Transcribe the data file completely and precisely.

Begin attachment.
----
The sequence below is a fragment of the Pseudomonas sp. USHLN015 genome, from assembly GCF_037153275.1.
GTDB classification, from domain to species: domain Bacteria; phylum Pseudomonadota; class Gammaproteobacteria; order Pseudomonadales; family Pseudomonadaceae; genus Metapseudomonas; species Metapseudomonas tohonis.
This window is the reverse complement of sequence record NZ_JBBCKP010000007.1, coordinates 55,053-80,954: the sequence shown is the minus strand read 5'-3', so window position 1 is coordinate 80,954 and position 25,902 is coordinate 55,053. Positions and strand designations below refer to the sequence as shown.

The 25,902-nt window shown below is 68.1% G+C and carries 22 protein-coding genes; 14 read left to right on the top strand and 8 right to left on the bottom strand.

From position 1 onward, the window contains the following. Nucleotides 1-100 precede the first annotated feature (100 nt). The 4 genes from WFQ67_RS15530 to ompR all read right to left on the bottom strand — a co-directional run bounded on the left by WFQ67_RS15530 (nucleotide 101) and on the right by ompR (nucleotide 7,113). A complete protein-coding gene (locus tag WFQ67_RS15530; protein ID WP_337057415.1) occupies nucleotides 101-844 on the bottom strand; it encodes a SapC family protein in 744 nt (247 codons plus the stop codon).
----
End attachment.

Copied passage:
The sequence below is a fragment of the Pseudomonas sp. USHLN015 genome, from assembly GCF_037153275.1.
GTDB classification, from domain to species: domain Bacteria; phylum Pseudomonadota; class Gammaproteobacteria; order Pseudomonadales; family Pseudomonadaceae; genus Metapseudomonas; species Metapseudomonas tohonis.
This window is the reverse complement of sequence record NZ_JBBCKP010000007.1, coordinates 55,053-80,954: the sequence shown is the minus strand read 5'-3', so window position 1 is coordinate 80,954 and position 25,902 is coordinate 55,053. Positions and strand designations below refer to the sequence as shown.

The 25,902-nt window shown below is 68.1% G+C and carries 22 protein-coding genes; 14 read left to right on the top strand and 8 right to left on the bottom strand.

From position 1 onward, the window contains the following. Nucleotides 1-100 precede the first annotated feature (100 nt). The 4 genes from WFQ67_RS15530 to ompR all read right to left on the bottom strand — a co-directional run bounded on the left by WFQ67_RS15530 (nucleotide 101) and on the right by ompR (nucleotide 7,113). A complete protein-coding gene (locus tag WFQ67_RS15530; protein ID WP_337057415.1) occupies nucleotides 101-844 on the bottom strand; it encodes a SapC family protein in 744 nt (247 codons plus the stop codon).